What punishment is the most dreadful of all? I believe it is the withdrawal of love and human connectedness. Such withdrawal is an immensely powerful weapon in the hands of those who are in a position to dominate and control others. When this withdrawal has been traumatic early in life, as it was for both Ted and Frederick, who stood by helplessly as they saw their families torn apart by divorce, the search for love that will never be withdrawn, for perfect, miraculous love, becomes desperate. For many, and I stress that I am not suggesting for all, the quest for enlightenment and perfection is accompanied by an underlying hopelessness about knowing human love that is good enough, good enough to dispel the curse of aloneness. It expresses a wish to magically avoid or escape agonizing disappointments in people by loving only a person or an ideal that is perceived as perfect, someone or something that seems to offer a guarantee of constant, unconditional love. Such guarantees too often come at the price of endless longing, self-punishment and submission. We can help our patients, rather than to sacrifice themselves at the altar of unattainable perfection, to pursue love, transformation and wisdom that are good enough, and therefore humanly attainable.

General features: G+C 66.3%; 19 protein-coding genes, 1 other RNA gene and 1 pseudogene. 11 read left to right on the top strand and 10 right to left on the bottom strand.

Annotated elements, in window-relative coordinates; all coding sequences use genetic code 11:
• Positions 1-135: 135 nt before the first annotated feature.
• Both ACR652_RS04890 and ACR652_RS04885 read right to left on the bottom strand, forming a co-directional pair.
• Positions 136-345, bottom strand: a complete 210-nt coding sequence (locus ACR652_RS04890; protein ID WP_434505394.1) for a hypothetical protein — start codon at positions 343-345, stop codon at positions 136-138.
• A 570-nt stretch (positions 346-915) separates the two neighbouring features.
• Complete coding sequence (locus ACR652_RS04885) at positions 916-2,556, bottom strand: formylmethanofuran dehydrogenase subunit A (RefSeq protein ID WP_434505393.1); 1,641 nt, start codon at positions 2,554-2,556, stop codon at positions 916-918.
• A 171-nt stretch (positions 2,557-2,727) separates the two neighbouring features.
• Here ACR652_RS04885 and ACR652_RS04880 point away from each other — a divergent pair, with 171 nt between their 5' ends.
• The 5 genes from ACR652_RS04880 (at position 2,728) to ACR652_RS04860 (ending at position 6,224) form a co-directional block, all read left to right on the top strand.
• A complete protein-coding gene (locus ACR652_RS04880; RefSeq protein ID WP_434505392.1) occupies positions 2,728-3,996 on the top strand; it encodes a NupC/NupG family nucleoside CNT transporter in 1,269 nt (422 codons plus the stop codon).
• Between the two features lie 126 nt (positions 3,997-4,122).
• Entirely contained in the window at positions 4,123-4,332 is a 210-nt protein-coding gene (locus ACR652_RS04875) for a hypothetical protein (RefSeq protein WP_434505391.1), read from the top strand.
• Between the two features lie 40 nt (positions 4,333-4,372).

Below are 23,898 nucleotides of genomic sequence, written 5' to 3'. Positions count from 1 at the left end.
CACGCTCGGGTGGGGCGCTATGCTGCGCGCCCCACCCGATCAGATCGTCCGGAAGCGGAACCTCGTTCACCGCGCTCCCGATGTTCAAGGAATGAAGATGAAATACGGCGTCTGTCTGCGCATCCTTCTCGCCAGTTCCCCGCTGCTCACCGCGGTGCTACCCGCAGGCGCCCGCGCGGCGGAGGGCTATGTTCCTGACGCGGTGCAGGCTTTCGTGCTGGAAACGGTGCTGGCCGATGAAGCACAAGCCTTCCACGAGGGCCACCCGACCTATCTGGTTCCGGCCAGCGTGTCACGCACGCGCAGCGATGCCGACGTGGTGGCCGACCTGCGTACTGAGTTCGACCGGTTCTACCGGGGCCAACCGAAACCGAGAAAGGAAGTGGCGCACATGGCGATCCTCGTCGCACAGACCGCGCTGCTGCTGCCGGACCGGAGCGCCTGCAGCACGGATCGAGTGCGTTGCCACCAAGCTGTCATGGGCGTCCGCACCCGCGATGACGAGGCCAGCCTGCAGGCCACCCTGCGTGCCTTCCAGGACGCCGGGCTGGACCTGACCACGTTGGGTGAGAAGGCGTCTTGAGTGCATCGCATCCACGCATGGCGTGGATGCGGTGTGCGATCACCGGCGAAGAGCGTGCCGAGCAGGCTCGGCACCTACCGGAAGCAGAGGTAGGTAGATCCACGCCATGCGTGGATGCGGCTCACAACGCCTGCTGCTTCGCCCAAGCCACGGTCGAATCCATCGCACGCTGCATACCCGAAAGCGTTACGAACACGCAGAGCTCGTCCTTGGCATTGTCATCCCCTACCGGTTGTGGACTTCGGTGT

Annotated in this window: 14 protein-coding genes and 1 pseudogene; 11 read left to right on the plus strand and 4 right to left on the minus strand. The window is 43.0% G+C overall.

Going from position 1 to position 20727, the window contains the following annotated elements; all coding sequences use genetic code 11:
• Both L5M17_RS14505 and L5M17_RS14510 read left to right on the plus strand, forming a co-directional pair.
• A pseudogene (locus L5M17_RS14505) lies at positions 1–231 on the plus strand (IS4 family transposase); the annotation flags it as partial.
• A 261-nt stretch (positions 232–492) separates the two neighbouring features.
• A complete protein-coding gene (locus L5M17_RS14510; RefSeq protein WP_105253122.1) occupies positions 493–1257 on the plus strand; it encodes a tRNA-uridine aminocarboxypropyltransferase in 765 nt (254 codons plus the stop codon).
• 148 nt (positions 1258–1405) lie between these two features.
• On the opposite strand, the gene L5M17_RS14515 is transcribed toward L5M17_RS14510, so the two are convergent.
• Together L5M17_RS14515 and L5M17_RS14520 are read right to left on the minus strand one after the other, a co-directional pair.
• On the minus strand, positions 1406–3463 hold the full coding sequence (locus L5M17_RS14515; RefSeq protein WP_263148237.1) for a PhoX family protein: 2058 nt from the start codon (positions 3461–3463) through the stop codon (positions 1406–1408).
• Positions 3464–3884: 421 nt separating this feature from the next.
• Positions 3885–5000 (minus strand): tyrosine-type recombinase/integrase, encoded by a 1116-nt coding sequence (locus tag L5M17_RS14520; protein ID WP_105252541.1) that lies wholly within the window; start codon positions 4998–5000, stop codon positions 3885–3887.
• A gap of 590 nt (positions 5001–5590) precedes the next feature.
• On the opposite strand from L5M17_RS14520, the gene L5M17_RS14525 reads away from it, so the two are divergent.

REFERENCES

Alvarez, A. (1997). "Projective Identification as a Communication: Its Grammar in Borderline Psychotic Children." Psychoanalytic Dialogues 7:6, pp. 753-767.

Balint, M. (1932). "Character Analysis and New Beginning." In Balint, 1953.

–(1953). Primary Love and Psychoanalytic Technique. Liveright Publishing Corporation, New York.

--(1959). Thrills and Regressions. International Universities Press, New York.

Benjamin, J. (1988). The Bonds of Love: Psychoanalysis, Feminism, and the Problem of Domination. Pantheon Books, New York.